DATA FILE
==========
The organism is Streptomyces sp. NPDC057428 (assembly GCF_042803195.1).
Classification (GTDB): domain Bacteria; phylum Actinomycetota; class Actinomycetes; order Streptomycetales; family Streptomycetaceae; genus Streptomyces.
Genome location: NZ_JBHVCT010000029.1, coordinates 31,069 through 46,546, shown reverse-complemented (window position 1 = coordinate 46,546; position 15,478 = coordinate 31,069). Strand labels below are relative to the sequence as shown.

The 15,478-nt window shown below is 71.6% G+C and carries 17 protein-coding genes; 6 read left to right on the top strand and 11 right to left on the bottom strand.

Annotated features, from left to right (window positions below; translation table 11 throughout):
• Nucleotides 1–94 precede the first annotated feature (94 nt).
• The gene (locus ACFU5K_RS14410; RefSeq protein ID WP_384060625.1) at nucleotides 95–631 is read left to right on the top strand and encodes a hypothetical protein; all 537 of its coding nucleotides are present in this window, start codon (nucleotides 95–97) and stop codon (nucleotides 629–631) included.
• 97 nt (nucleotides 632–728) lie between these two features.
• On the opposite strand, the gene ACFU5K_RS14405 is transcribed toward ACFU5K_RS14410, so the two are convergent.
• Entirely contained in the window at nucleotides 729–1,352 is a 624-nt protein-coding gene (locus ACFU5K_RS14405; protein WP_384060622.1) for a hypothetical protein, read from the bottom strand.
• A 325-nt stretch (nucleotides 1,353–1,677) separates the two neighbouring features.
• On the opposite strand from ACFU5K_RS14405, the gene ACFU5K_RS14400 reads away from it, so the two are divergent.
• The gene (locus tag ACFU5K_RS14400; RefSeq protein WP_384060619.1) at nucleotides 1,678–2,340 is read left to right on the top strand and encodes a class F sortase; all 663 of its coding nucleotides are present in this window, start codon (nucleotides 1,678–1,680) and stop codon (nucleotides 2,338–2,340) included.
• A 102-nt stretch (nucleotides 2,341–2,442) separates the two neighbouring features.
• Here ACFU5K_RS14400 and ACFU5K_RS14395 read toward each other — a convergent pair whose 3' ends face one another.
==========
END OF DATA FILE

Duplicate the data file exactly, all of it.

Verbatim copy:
The organism is Streptomyces sp. NPDC057428 (assembly GCF_042803195.1).
Classification (GTDB): domain Bacteria; phylum Actinomycetota; class Actinomycetes; order Streptomycetales; family Streptomycetaceae; genus Streptomyces.
Genome location: NZ_JBHVCT010000029.1, coordinates 31,069 through 46,546, shown reverse-complemented (window position 1 = coordinate 46,546; position 15,478 = coordinate 31,069). Strand labels below are relative to the sequence as shown.

The 15,478-nt window shown below is 71.6% G+C and carries 17 protein-coding genes; 6 read left to right on the top strand and 11 right to left on the bottom strand.

Annotated features, from left to right (window positions below; translation table 11 throughout):
• Nucleotides 1–94 precede the first annotated feature (94 nt).
• The gene (locus ACFU5K_RS14410; RefSeq protein ID WP_384060625.1) at nucleotides 95–631 is read left to right on the top strand and encodes a hypothetical protein; all 537 of its coding nucleotides are present in this window, start codon (nucleotides 95–97) and stop codon (nucleotides 629–631) included.
• 97 nt (nucleotides 632–728) lie between these two features.
• On the opposite strand, the gene ACFU5K_RS14405 is transcribed toward ACFU5K_RS14410, so the two are convergent.
• Entirely contained in the window at nucleotides 729–1,352 is a 624-nt protein-coding gene (locus ACFU5K_RS14405; protein WP_384060622.1) for a hypothetical protein, read from the bottom strand.
• A 325-nt stretch (nucleotides 1,353–1,677) separates the two neighbouring features.
• On the opposite strand from ACFU5K_RS14405, the gene ACFU5K_RS14400 reads away from it, so the two are divergent.
• The gene (locus tag ACFU5K_RS14400; RefSeq protein WP_384060619.1) at nucleotides 1,678–2,340 is read left to right on the top strand and encodes a class F sortase; all 663 of its coding nucleotides are present in this window, start codon (nucleotides 1,678–1,680) and stop codon (nucleotides 2,338–2,340) included.
• A 102-nt stretch (nucleotides 2,341–2,442) separates the two neighbouring features.
• Here ACFU5K_RS14400 and ACFU5K_RS14395 read toward each other — a convergent pair whose 3' ends face one another.